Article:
Logistical options for shipping and fulfillment have expanded with the rapid growth of e-commerce, cloud, and mobile computing solutions. While this growth has created many opportunities for small and large businesses alike, it’s also raised the standard with consumer expectations. If modern enterprises fail to plan accordingly by upgrading and streamlining existing systems, costly blunders could stifle future growth. In an effort to help, let’s discuss 3 costly shipping and fulfillment blunders and how to avoid them.
CARELESS SHIPPING MISTAKES
The Newest Trends in Final Mile Delivery
Though it’s hard to narrow down just a few trends in a field that’s subject to so much change and advancement we’ve compiled six of the top trends in final mile delivery. In many cases, these trends have already caught on within some companies — or soon will.
1. Warehouses in Urban Settings
In the past, it just made sense to establish warehouses in the suburbs — the cost of rent is lower, and there’s more space for a large building. However, improved final mile delivery demands that warehouses shift to urban settings. Demographically, it makes sense: around 80% of Americans and Canadians live in urban settings.
With this in mind — coupled with consumers’ push for quicker, more on-demand service — it follows that urban warehouses could resolve many pain points in the supply chain: the convenient location can help reduce the cost of holding inventory, get products to consumers quicker, and even cut down on toll and gas costs.
2. Crowdsourcing Technology for Delivery
Consumers are already making use of crowdsourcing apps for same-day delivery of food and grocery purchases — and other parcels are soon to follow suit. Already, Amazon’s PrimeNow services make use of a flexible labor force to get their deliveries out quickly and efficiently.
And the trend for crowdsourced technology extends beyond the major players in delivery. Innovative companies like PigeonShip use a team of independent drivers who do same-day deliveries for customers in their area. In addition to getting packages to consumers quicker, independent drivers can navigate crowded urban spaces that present challenges for trucks.
3. Customer Tracking of Delivery
Customers want control over their deliveries. As more and more people make the majority of their purchases online, it’s pivotal for customers to track and organize all of their expected deliveries. Since people are spending more time on their smartphones, that information must be readily-available via text and email status updates. That’s where tracking technology comes in.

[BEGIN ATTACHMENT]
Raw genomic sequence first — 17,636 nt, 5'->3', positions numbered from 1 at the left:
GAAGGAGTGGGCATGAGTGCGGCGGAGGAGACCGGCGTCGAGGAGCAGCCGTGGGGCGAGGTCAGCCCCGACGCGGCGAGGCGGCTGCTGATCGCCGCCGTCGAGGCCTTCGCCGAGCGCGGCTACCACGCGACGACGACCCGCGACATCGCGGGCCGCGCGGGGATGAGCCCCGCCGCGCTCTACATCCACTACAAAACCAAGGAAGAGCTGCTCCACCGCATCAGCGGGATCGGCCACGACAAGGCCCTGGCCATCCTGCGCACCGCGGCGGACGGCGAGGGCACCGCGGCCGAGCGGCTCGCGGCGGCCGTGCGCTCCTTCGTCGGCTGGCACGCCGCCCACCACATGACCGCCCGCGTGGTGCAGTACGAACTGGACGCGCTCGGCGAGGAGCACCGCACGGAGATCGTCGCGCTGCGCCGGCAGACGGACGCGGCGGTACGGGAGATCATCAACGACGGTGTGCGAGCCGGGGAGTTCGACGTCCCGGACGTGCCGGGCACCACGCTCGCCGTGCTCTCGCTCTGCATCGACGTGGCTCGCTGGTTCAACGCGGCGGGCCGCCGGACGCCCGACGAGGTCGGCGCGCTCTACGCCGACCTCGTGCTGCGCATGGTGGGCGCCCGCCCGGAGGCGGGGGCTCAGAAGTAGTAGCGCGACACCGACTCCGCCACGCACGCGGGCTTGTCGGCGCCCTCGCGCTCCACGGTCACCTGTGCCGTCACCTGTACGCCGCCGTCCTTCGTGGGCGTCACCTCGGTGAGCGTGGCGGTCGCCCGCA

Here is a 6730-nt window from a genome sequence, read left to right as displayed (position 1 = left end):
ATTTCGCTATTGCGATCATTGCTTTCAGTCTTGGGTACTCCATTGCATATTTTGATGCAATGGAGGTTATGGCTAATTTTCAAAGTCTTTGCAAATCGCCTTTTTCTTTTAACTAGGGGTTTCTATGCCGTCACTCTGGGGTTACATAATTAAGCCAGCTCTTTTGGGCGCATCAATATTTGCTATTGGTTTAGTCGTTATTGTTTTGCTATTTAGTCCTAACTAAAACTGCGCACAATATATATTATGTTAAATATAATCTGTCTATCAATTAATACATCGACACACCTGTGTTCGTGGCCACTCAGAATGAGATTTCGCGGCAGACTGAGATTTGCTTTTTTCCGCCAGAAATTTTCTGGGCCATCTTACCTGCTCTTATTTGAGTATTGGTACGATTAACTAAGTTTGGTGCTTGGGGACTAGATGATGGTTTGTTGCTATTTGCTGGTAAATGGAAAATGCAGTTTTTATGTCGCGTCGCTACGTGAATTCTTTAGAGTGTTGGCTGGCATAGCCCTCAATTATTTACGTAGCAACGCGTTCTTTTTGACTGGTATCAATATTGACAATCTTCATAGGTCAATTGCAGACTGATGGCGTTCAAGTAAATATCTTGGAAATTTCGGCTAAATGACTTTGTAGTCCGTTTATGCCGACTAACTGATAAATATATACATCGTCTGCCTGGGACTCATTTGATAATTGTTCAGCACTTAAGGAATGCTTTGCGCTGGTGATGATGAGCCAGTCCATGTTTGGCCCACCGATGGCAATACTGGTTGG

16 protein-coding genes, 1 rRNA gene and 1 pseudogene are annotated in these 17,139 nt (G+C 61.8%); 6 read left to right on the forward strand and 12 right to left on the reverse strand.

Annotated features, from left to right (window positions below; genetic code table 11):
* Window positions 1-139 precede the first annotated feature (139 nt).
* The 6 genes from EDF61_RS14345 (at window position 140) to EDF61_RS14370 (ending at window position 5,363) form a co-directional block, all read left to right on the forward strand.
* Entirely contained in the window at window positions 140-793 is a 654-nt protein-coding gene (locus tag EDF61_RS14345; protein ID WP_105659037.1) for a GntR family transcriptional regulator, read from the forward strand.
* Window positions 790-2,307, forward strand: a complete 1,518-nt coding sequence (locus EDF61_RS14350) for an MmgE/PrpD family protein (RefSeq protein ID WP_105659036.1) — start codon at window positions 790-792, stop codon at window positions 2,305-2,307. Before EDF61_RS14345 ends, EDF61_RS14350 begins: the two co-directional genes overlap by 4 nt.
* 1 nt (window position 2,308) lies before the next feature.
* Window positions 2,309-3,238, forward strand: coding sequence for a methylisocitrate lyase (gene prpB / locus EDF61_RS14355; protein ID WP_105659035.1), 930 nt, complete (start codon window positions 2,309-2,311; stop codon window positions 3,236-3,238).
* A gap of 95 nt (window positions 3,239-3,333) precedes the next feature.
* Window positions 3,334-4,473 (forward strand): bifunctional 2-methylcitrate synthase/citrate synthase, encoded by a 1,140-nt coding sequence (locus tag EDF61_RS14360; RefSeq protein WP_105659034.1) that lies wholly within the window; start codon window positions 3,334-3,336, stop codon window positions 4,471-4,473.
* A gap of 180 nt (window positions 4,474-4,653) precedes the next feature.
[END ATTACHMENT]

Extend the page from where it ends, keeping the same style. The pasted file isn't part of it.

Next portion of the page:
A new trend in last mile delivery, real-time tracking for customers simply means that consumers get a real-time glimpse at the status of their package’s final mile of delivery. As a whole, customer tracking offers several advantages: improved customer satisfaction, better overall communication in the supply chain, and increased incentive to make speedy deliveries.
4. Robots, Autonomous Vehicles, and Drones
Big name companies like Amazon and UPS have begun experimenting with autonomous or robotic methods of solving the last mile problem — and the trend is catching on. In fact, McKinsey predicts that autonomous vehicles will handle 80% of all parcel deliveries within the next ten years.
Already, several start-ups are seeking to change the game in robotic delivery. One of these, Dispatch, is creating a fleet of autonomous vehicles that are designed to navigate sidewalks with pedestrians. As another example, Kiwi Campus designs bots to deliver food on the Berkeley, California campus (and beyond). Drone technology is poised to make rural deliveries in far-flung locations far more energy, time, and cost-efficient.
There is one important caveat to this prediction. Although autonomous vehicles and drones are taking last mile delivery by storm, McKinsey also predicts that 20% of deliveries will still be delivered via conventional means in the near future, especially in the B2B sphere.
5. Zero Emission Transport Modes
Recently, IKEA Group made the commitment to transition to 100% zero emissions in home deliveries in five cities by 2020. This announcement comes on the heals of a global push towards reducing carbon emissions across industries, transportation included. Noise, pollution, emissions, and urban crowding all make the case for transportation modes with a smaller footprint. These zero emission transport modes could take the form of:
This shift towards zero transmission transport modes in last mile delivery represents a challenging yet exciting shift in worldwide emissions standards — and should change final mile delivery for the better.
6. Technological Advancements
To improve efficiency in the supply chain, companies need to emphasize the role of technological advancements. Technology that enables companies to gather and analyze data at any point in the supply chain — and especially the final mile — will soon become standard.
For example, “smart sensors” built into products helps give supervisors a greater insight into which products are in high demand, whether inventory is staying up to demand, and even help plan more efficient and safer driving routes.
In general, more efficient final mile delivery demands that companies use analytics to monitor and analyze data about shipments. This includes gathering data on fuel consumption, the temperature of the goods being delivered, and inventory levels. In addition, digitally tracking route optimization can help companies offer more efficient services — even in difficult-to-service urban or rural areas.
Last Mile Delivery in Ottawa
At Ottawa Logistics, we strive to use current technology so that we can deliver efficient and cost-effective service. We’re proud to offer cross dock and final mile delivery services in the Ottawa Gatineau area.
For cross dock and final mile delivery services in the Ottawa Gatineau area, please reach out to us today.